As the movement features a seconds morte mechanism, the large seconds hand makes its staccatto movements across the dial by jumping each second. This is yet another delightful nod and jibe towards the quartz watches which, in order to save battery power had to use stepper motors to advance the seconds hand one second a time…jumping so to speak. In a mechanical watch, this is a complex mechanism. This seconds morte mechanism translates the movement of the fourth wheel which makes 5 small steps each second, so small it looks almost to be smoothly traversing the dial to the naked eye; into a single jump every second…imitating and perhaps mocking the quartz second hand. This design flair taunts its own history, and is a refreshing language in our minds.
The movement, as mentioned is manual-wind Angelus in-house caliber A100 with 38 jewels, 18,000 vph and a power reserve of 90 hours. Functions are: hours, minutes, central dead beat seconds, one-minute flying tourbillon, linear power reserve indication. A large diameter one-minute tourbillon requires significant energy, which is amply supplied by the dual main spring barrels. The two mainspring barrels are optimally sized in a special ratio for a flatter torque curve, which maximizes accuracy throughout for the full 90 hours.
Even the movement plates are designed for efficient manufacture, and feature clean, modern, minimalist lines. The movement is in maillechort, and is rhodium plated. The finishing is also rather non-traditional. The main plate is satin finished with a laser engraved pattern, the bridges are somewhat darkened and also satin finished. Traditional anglage is applied to the edges, On the dial side, a sun-ray satin finish is applied. A circular satin finish is applied to the wheels and screws are bevelled and the screw heads are mirror polished. Overall finishing is rather industrial in nature rather than a more traditional artisanal approach with beauty and decoration as the intent.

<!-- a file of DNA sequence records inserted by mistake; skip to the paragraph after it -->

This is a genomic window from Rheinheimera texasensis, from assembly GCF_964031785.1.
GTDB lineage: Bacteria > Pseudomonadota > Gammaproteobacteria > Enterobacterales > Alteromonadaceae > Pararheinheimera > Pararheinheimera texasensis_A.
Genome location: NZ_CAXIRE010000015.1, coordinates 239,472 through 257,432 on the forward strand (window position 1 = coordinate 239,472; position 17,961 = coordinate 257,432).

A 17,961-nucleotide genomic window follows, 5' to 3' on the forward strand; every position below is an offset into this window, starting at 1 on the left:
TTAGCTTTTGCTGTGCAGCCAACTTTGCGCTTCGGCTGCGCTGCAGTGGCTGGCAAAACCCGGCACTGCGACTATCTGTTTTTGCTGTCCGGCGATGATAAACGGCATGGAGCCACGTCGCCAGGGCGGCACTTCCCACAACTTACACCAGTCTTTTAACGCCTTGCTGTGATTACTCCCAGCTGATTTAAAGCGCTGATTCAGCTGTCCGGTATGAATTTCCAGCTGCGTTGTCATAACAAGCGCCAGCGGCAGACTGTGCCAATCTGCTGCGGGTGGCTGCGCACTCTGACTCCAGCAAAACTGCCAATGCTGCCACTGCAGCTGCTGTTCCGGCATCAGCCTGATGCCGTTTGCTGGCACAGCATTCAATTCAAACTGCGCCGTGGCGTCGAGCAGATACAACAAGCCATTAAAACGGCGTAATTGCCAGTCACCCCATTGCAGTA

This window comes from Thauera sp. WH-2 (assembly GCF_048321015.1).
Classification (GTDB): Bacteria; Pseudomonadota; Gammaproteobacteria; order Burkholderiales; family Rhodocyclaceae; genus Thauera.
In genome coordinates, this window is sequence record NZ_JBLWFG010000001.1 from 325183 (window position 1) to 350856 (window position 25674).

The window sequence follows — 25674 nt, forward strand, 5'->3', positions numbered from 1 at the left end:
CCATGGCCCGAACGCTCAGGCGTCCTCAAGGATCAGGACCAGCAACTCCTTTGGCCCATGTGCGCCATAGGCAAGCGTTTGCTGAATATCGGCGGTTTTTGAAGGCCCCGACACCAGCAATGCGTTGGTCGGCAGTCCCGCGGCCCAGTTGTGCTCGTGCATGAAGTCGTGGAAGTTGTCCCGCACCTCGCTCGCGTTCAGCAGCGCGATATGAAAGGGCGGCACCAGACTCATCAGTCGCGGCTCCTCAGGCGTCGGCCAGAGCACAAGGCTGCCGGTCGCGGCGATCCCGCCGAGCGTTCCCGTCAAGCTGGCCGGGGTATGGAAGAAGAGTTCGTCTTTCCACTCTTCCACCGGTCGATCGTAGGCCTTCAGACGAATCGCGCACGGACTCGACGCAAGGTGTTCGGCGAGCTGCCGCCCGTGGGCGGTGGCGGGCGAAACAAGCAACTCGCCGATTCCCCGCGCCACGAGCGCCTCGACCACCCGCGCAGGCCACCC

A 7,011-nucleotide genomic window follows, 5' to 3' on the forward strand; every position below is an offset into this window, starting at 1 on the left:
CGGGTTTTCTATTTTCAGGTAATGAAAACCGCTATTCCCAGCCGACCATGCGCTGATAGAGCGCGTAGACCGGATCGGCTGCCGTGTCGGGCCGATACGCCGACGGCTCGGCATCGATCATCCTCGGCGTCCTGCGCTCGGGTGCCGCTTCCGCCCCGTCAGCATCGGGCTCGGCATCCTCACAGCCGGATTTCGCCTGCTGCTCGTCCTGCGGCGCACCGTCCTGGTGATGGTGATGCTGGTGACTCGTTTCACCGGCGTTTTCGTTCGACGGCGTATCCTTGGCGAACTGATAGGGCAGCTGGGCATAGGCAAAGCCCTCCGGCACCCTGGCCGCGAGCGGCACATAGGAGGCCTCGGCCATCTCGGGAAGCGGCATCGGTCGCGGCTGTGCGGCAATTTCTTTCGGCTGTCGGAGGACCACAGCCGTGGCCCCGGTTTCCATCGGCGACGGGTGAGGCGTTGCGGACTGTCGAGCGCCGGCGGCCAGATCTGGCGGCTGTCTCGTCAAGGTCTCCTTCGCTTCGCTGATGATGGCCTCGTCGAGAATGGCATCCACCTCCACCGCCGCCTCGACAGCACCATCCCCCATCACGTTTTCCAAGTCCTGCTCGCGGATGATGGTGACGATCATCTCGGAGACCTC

On the other hand, the tourbillon cage seems to get a nice finish. The cage is flying, meaning it is anchored only on one side and does not have a traditional bridge supporting the upper pivot. The cage is beautifully anglaged, and polished to a rather high degree.
The watch is a rather fresh approach in design. Totally very modern and avant garde. And in that respect, we totally appreciate it. The small touches like taking design cues from the cause of their earlier demise is also quite a nice touch of irony. Mechanical watches now thrive against the quartz, while it was feared the entire industry would be wiped out by the electronic industry. In parallel, as a snub to history, Angelus now is revived, and survives in spite of the quartz crisis, and takes its own spoils from the era by the design cues. Neat!
The movement construction is brilliant and well conceived. A deconstructed tourbillon is a nice touch. But the finishing is not top drawer and La Joux Perret is not playing the traditional finishing card, but perhaps rather a more brash, industrial approach. Perhaps fittingly so, in the face of the 1970s industrial design.
We are at two minds about the Angelus U10 Tourbillon Lumière. On the hand, its a brilliant design. On the other, it somehow lacks the je nais se qua of a high end piece, yet it is priced at the upper range of the market. It is perhaps too successful in its attempt to take a swipe at the industrial, transistorized era. Perhaps a personality which is too strong.
What do you think? Do you like the watch? Tell us.